A Trip to the Dublin Emergency Room

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A Trip to the Dublin Emergency Room

Category : Travel

“’Ave you ‘ad a hard night on the drink then, young lady?” says the voice with the Irish accent for what seems like the fifteenth time.

I ignore him, and allow darkness to enclose me once again. But a set of fingers jabs into my breastbone, and I’m forced to gasp and rip my eyes open.

“Are you Irish or Spanish?” inquires another voice, and I suddenly see a plump man with a clipboard staring down at me. “Here for work or for study?”

“American,” I manage to hoarsely growl. “Here…for….vacation.”

“Oh no,” says the first man. “Well it’s only uphill from here! Tomorrow you’ll be out at Temple Bar enjoying a nice pint of Guinness.”

The thought of that thick, smelly beverage nauseates me in my thoroughly nauseous condition. I push myself upward, for I’m coughing and violently heaving again, with cold sweats running down my face.

“Bloody hell, the American’s ill again,” says the man with the clipboard, and he shoves a plastic bag under my tortured mouth.

I’m in a Dublin emergency room on the first day of my Easter holiday, having just spent the beginning of this semester as a study abroad student in Madrid, Spain. There’s some 24-hour stomach bug going around in Madrid, and boy, have I brought it to Ireland.

I have not had a hard night on the drink, as the local hospital staff has been continuously (and annoyingly) implying. I just got so sick on the plane that I became dehydrated to the point of immobility and semi-unconsciousness. Having run out of airplane barf bags, I was forced to drag myself to the airplane restroom where I lay in a pathetic slump until we landed, and they came to take me away on a stretcher.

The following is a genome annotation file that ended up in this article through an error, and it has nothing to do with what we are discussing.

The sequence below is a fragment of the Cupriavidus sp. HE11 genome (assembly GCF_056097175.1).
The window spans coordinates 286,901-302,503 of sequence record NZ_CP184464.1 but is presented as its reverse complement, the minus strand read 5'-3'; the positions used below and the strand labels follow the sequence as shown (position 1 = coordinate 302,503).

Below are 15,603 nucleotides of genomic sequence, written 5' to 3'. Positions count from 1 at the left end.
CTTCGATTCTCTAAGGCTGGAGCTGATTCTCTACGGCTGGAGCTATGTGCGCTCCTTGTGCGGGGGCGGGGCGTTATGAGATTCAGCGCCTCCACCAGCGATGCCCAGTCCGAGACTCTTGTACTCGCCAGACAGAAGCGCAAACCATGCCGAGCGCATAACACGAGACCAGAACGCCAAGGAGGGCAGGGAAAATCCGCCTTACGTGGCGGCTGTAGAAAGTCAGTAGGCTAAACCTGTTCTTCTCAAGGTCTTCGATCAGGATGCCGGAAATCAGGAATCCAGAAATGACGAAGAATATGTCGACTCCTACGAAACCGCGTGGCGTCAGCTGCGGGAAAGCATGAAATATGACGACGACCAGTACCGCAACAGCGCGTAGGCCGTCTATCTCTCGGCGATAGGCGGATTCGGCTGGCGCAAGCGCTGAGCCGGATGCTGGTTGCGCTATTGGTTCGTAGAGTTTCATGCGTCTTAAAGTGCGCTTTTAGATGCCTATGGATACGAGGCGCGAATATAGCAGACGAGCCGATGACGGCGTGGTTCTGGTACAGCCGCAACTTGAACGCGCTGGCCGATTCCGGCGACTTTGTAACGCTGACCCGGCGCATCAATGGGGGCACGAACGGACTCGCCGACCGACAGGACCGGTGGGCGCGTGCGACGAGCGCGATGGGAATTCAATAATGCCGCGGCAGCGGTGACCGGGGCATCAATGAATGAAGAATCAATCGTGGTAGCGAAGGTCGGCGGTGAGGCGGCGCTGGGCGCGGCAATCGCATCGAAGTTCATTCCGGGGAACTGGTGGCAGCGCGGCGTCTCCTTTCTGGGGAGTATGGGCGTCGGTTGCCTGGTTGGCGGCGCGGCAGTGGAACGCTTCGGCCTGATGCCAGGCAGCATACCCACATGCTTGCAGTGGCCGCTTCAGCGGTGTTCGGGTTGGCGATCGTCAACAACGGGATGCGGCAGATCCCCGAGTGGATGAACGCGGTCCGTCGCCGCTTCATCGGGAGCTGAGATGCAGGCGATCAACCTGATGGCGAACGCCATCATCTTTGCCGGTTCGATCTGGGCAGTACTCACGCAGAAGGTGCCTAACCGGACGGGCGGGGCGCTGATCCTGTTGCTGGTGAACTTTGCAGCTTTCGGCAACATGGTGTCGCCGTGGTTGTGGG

“’Ave you got insurance then, young lady?” asks the man with the clipboard.

He’s trying to drip-feed me much-needed liquid, and is violently poking around for a vein.

“What?” I asked, startled. “This…not….America…”

“My, it’s not easy to find your veins then, now is it?”

He’s poking and poking, and the sharp pain keeps me awake. This ER is cold – bitter cold – and I’m trembling heavily. And I’m thirsty…so very thirsty….

“’Ave you been using drugs? Are you in the family way?” asks the first man.

It takes me a few moments to comprehend the second question. I begin to cry. They think I’m a bad girl! Pathetically, I begin to cry, but just then my vein is stabbed, and I feel a cold substance flowing rapidly in my arm, feeding me energy.

I’m left alone. So thirsty. There is an obese, shirtless man sitting on a cot in front of me, and he’s got a big plastic bottle of glimmering ginger-ale.

“Oh Jesus, Mary and Joseph!” he screams, again and again. “I’m in pain Mary!”

I want a drink of his ginger-ale so bad that I’m frothing at the mouth. But the nurse says I can’t have anything to drink, because I’ll get sick again. Now I’m feeling so cold my whole body is shaking, and I can’t take my eyes off the hands of that man, innocently clutching his delicious ginger-ale.

“Oh Jesus, Mary and Joseph!” we yell together. But I can’t convince him to give me some of his drink.

Later that night, a friend from my study abroad program (with whom I organized this trip) comes to pick me up. He gasps when he sees me, because I look so miserably horrible.

He takes me to our youth hostel, where I curl up in a sad lump on my bunk-bed. The pretty sound of Irish accents lulls me to sleep. Twenty-four hours later, I recover completely, and we set off into the hauntingly beautiful Dublin Mountains.


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